According to tonight's Evening News, the 'King Of Deals' has walked away. That whoever Delia and Co are currently 'actively' courting, it's not the ?1.7 billion owner of Towergate Insurance.
According to today's Eastern Daily Press c12pm 'web edition', it's a case of 'Come and get me, Deals…'
Let's start with the Evening News' side of the story.
Having tried to 'give away' ?20 million once last autumn when the Championship club were five points adrift at the foot of the table and again this summer, Peter Cullum is not about to dip his toe back into those expectation-infested waters again now that the Smiths' heirs apparent – Andrew and Sharon Turner – have left the stage.
?Whoever it is, good luck to them. It's not me,” Cullum told the Evening News.
“I bowed out a couple of months ago with my tail between my legs. It was the hardest ?20 million I have ever tried to give away.
?I never wanted a seat on the board and I do not want to run a football club. I am not directly involved, but will watch with interest.?
As ever, it is a statement ripe with many an interpretation. And, indeed, heavy with questions.
To 'give away' something – in this case, ?20 million in used readies – suggests that you never wanted anything by way of return; which sits slightly oddly with his statement to the Eastern Daily Press this summer.
“I'm not prepared to put that sort of money into the club without having control,” he said.
Which always struck me is actually wanting something back for your ?20 million. Like, er, control.
Now bearing in mind the Marcus Evans model that is handily-placed on Norwich's door-step, having control and a physical seat on the board can – quite easily – be two different things.
Evans may have, personally, barely stepped across the threshold at Portman Road; that he leaves to the three Marcus Evans 'representatives' on the Ipswich board.
But there is little doubt who is in control. Marcus Evans. Says so on the front of the shirts.
Marcus doesn't 'run' the club; his suits do. Marcus is not 'directly involved' either. But he has more than a passing interest in events; as Jim Magilton may discover if Town can't win at home.
So that's one reading of that line.
The other one is far more straight-forward. It's the one without the cynical, double-spin in which we suspect all such statetments are cast – that behind Cullum's potentially innocent remarks lies a whole bank of City PR-advisors.
'Pete, let them sweat… feel the heat. Walk away. Give it the big: 'Nah, not interested any more…' Let them crawl back to you when the punters are on the streets…
'Yeh, yeh. Then drop it to ?15 mill; but let 'em suffer first…'
But you can't help wondering whether his disinterest is, actually, perfectly genuine.
Plopped his toe in the water with the ?20 million offer; thought they'd bite it off as the Canaries threatened to dive into the abyss of League One; when it all got messy and public this summer, so Cullum & Co realised just what an expectation beast would greet their arrival in Norfolk.
That having slapped ?20 million into Roeder's hands, they were then faced with the prospect of trying to keep Delia doing her 'meet & greet' routine at The Brasserie on a Saturday night – and all after not giving her a penny for her shares – plus finding someone to fill the 'supporters' rep' gig on the board… And all whilst trying to dampen down any belief that the ?20 million was just the start of the gravy train…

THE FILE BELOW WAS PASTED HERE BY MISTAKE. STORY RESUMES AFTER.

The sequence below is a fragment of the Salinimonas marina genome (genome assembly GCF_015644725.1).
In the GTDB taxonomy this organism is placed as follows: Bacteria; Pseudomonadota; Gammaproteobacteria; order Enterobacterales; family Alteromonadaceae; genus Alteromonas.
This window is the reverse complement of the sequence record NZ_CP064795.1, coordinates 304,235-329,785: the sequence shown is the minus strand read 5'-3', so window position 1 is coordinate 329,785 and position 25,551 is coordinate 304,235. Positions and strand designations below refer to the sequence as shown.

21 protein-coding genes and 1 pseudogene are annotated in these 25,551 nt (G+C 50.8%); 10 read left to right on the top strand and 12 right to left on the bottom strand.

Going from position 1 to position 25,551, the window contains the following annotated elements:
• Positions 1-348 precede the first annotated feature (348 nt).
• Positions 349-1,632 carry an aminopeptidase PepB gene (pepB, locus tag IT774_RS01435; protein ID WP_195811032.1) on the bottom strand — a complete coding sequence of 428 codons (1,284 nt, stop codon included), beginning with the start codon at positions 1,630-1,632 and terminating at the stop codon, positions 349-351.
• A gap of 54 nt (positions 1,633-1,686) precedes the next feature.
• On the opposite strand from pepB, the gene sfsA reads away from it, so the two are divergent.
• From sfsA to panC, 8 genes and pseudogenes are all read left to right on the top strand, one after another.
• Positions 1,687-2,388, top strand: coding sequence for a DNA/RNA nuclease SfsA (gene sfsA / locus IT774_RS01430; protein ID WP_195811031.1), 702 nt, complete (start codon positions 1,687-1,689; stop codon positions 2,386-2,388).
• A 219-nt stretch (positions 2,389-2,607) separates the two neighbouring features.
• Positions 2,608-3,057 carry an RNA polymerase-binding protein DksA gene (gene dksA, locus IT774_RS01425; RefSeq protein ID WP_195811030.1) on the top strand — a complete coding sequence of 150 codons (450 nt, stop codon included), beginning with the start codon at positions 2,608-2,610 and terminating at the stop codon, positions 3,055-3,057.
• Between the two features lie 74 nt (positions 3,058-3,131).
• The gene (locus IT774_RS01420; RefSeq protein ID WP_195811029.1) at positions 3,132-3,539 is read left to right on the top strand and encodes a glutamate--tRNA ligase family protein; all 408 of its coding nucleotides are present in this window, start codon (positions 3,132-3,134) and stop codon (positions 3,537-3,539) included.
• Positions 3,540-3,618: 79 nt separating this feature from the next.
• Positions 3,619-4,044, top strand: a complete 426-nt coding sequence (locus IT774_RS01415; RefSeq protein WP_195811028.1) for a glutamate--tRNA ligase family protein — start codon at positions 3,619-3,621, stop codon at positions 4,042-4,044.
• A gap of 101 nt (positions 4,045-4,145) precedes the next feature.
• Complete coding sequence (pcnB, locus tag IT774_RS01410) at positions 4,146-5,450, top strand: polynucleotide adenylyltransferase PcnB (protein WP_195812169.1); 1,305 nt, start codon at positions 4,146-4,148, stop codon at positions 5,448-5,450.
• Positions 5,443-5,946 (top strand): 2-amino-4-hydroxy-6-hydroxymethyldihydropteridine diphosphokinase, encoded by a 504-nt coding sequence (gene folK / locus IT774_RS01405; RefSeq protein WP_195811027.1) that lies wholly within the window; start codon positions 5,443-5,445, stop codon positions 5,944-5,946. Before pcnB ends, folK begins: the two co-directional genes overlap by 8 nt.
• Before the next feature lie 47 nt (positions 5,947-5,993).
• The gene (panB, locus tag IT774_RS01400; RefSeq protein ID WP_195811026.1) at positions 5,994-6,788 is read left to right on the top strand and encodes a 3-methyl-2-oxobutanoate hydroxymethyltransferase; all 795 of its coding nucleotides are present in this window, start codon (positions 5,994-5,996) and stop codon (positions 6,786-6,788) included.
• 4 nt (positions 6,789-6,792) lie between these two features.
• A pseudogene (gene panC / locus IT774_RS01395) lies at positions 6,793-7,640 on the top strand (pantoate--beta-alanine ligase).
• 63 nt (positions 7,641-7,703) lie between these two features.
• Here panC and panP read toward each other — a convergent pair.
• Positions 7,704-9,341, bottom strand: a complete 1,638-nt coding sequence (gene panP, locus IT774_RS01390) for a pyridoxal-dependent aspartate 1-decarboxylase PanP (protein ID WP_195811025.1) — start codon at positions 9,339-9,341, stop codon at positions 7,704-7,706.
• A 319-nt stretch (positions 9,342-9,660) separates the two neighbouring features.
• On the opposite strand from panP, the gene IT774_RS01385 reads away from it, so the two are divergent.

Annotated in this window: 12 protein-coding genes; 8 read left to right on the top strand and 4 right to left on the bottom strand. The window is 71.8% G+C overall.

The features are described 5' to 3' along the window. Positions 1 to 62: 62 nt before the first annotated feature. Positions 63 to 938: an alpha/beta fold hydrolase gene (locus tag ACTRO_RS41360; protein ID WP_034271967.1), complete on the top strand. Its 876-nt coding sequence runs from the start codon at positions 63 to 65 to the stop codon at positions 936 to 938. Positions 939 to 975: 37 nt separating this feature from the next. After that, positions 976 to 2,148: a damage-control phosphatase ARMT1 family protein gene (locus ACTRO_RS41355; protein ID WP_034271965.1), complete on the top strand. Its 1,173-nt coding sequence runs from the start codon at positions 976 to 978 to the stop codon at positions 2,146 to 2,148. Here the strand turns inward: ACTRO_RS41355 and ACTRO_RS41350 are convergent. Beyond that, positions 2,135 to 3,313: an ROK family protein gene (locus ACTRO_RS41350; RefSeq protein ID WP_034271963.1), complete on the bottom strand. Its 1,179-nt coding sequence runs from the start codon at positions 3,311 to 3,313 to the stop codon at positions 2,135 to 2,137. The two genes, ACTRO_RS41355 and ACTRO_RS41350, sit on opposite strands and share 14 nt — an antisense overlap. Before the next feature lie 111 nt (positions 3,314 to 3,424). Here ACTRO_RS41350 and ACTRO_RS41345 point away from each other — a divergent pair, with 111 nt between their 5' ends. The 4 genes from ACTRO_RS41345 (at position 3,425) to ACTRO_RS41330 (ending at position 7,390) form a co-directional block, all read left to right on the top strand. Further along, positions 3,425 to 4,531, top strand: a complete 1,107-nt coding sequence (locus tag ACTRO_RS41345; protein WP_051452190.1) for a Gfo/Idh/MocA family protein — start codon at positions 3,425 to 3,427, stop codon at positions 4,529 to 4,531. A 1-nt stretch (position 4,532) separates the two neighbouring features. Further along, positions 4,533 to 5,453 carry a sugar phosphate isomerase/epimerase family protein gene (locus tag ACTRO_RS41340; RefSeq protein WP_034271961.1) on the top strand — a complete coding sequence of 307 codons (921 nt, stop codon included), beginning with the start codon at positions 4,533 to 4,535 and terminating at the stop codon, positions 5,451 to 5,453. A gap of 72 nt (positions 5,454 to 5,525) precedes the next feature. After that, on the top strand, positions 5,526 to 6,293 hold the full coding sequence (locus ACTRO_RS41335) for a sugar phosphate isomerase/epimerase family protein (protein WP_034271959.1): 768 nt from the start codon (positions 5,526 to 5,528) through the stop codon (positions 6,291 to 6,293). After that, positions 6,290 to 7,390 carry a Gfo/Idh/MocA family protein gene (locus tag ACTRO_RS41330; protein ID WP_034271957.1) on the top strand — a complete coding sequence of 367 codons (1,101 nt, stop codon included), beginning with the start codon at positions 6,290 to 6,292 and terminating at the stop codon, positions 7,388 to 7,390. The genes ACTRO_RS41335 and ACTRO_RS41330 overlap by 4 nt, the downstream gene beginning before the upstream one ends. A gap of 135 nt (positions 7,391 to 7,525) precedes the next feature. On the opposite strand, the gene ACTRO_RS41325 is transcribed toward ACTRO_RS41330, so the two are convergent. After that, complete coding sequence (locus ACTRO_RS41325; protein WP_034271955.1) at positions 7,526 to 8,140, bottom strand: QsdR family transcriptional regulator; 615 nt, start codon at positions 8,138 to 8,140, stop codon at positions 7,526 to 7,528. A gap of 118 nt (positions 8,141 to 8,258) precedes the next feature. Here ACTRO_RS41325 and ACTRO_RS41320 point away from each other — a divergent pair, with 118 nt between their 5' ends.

'Don't worry, folks, that's just the start…'
For if that's where it was planned to finish – that this was a one-off, ?20 million hit to earn control of a club that, potentially, could still find its way into the Premiership – the prospect of the faithful demanding bigger and bigger slices of your less-than-liquid ?1.7 billion personal fortune might just have sent a shivver up the old Cullum spine.
It was always intended to be a quick in and out, job done, deal signed. To have every move and sentence pored over by Press and messageboards alike was something that rarely happened elsewhere in his deal-making life; two pars in an obscure trade mag somewhere was Cullum's usual 'exposure'.
There is, of course, a third reason why Cullum's cold feet might be genuinely chilly.
He doesn't do second. Never has.
If Delia and Michael – and the rest of the board – are currently out there looking and 'actively' talking to third parties, then there is a risk that the Canaries could have two offers on the table. The other one might not be with a ?1.7 billionaire attached, but might – say – include a ?25 per share offer for each and every shareholder and, say, ?15 million for Glenn Roeder to spend. And an 'understanding' with both the banks and the Turners.
That way, Delia and Michael retire gracefully from the scene having – roughly – made slightly less from their exit than they have put in over the last 12 years; Roeder gets some significant cash to splash and Cullum – his ?20 million out-trumped in the short-term – comes second.
And he doesn't do second. That may – just may – be one, big reason he's not in the race anymore.
But, hang on, he is…
?The door was always open and it's never closed,” he told the Eastern Daily Press this lunch-time.
“The onus is on the football club to come to me. I've made a couple of approaches and I was in danger of becoming a serious irritant. On that basis I will sit back and wait…?
As will the rest of us. Sit back and wait. And wait to see whether you've made your mind up yet. Are you in – or are you out? Or are you somewhere in-between?
And as for any bank of PR suits that may lie behind the Cullum empire, they have played a blinder over the last six hours.
'Nah, nah… Pete. Keep the door open; just a little. Toy with them; remember how Marcus played it down the road; 'International Man of Mystery'… loved it, loved it… duck and dive, weave and bob.
'Keep 'em guessing; jabbin' in the dark. Who are ya? Who are ya? The King Of Deals, that's who… The King Of Deals.'